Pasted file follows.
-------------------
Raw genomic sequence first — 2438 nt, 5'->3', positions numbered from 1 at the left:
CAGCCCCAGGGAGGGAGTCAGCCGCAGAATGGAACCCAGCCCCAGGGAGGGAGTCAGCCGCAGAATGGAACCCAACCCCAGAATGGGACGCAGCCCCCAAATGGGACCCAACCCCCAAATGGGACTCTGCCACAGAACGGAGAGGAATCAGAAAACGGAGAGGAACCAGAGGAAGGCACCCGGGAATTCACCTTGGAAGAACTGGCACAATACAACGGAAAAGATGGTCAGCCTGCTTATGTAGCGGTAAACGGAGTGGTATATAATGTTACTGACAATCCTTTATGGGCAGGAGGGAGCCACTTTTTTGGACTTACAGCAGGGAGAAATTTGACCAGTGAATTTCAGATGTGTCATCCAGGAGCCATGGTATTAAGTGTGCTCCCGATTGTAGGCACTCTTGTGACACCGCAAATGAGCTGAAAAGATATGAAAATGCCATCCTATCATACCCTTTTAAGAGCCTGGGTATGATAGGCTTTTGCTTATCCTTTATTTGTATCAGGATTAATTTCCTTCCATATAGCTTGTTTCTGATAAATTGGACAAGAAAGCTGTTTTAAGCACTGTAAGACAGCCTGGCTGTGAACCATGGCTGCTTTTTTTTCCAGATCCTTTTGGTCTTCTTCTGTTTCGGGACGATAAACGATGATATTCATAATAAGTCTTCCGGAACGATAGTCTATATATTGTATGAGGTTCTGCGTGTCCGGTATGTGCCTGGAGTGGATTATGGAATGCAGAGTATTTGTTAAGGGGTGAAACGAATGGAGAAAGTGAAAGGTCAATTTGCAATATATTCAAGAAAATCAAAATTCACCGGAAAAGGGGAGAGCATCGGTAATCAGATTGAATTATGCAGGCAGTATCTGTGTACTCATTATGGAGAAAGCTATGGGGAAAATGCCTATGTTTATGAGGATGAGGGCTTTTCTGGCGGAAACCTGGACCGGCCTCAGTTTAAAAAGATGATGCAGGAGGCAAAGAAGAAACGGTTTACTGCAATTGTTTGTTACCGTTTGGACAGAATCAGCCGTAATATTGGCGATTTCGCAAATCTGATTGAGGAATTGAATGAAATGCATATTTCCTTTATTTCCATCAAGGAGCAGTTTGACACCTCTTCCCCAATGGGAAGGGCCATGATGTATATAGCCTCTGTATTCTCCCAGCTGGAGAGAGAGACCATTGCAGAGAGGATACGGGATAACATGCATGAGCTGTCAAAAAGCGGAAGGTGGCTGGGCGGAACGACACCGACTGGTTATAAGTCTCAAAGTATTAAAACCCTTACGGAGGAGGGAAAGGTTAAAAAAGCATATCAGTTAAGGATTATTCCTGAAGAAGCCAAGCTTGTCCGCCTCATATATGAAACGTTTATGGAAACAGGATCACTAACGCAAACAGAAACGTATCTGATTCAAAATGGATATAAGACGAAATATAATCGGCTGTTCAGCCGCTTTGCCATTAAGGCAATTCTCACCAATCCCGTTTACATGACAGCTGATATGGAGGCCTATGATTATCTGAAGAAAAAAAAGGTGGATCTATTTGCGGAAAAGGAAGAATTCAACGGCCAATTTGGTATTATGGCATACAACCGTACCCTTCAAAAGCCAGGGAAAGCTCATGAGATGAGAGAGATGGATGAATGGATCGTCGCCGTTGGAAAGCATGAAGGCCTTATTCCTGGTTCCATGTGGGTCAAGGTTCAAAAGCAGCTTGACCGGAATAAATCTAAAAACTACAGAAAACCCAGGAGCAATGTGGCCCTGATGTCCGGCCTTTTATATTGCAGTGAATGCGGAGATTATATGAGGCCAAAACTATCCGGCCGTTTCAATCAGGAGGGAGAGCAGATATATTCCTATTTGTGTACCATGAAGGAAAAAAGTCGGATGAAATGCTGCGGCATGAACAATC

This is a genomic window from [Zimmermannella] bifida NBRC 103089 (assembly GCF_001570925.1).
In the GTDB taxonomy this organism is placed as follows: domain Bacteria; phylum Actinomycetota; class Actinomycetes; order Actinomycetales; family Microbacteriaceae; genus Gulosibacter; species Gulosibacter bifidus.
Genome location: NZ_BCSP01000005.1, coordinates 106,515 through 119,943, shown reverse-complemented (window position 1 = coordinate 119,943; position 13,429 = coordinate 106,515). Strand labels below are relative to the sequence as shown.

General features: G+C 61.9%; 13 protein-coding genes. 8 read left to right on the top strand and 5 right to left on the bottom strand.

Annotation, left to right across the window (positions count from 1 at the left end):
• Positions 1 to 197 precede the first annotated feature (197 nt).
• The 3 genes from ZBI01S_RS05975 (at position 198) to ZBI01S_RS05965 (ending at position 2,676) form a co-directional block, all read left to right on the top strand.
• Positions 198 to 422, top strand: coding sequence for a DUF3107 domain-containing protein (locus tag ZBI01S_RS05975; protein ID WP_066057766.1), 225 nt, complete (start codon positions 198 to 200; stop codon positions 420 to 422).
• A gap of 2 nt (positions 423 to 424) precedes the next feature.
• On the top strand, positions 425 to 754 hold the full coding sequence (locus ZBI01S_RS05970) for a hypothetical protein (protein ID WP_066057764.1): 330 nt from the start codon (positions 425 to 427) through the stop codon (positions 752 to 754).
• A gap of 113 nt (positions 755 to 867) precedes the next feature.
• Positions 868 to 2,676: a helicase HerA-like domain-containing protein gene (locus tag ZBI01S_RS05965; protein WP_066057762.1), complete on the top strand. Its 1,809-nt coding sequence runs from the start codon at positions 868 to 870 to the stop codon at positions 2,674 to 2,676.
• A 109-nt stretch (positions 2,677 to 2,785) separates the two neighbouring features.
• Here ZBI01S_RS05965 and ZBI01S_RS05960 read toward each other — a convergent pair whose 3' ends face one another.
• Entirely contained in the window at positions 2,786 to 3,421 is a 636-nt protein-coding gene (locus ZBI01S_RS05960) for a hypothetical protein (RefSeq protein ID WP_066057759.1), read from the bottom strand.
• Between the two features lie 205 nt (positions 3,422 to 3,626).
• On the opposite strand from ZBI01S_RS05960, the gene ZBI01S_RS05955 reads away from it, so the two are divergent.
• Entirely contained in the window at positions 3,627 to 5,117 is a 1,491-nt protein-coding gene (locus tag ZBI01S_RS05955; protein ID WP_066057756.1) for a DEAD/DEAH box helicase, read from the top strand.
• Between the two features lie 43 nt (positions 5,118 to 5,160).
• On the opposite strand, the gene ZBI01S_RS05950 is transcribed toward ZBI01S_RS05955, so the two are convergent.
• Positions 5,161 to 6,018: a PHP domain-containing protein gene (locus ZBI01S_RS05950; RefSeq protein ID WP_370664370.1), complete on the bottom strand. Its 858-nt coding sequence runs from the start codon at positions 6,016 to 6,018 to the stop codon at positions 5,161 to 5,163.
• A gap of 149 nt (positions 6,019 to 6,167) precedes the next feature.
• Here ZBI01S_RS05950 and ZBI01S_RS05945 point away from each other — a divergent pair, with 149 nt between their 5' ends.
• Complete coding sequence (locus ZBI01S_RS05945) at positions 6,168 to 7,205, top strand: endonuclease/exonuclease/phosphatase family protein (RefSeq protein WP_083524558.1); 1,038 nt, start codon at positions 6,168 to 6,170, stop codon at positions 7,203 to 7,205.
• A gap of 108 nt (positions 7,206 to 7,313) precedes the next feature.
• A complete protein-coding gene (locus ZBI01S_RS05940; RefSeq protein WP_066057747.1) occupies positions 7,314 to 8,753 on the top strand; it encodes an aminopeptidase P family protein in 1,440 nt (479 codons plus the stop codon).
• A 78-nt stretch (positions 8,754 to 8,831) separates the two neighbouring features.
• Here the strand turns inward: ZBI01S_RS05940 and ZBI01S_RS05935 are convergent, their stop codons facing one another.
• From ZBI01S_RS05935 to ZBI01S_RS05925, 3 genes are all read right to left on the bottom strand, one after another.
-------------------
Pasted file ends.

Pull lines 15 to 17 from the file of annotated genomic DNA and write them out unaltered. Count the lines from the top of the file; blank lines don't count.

• A 109-nt stretch (positions 2,677 to 2,785) separates the two neighbouring features.
• Here ZBI01S_RS05965 and ZBI01S_RS05960 read toward each other — a convergent pair whose 3' ends face one another.
• Entirely contained in the window at positions 2,786 to 3,421 is a 636-nt protein-coding gene (locus ZBI01S_RS05960) for a hypothetical protein (RefSeq protein ID WP_066057759.1), read from the bottom strand.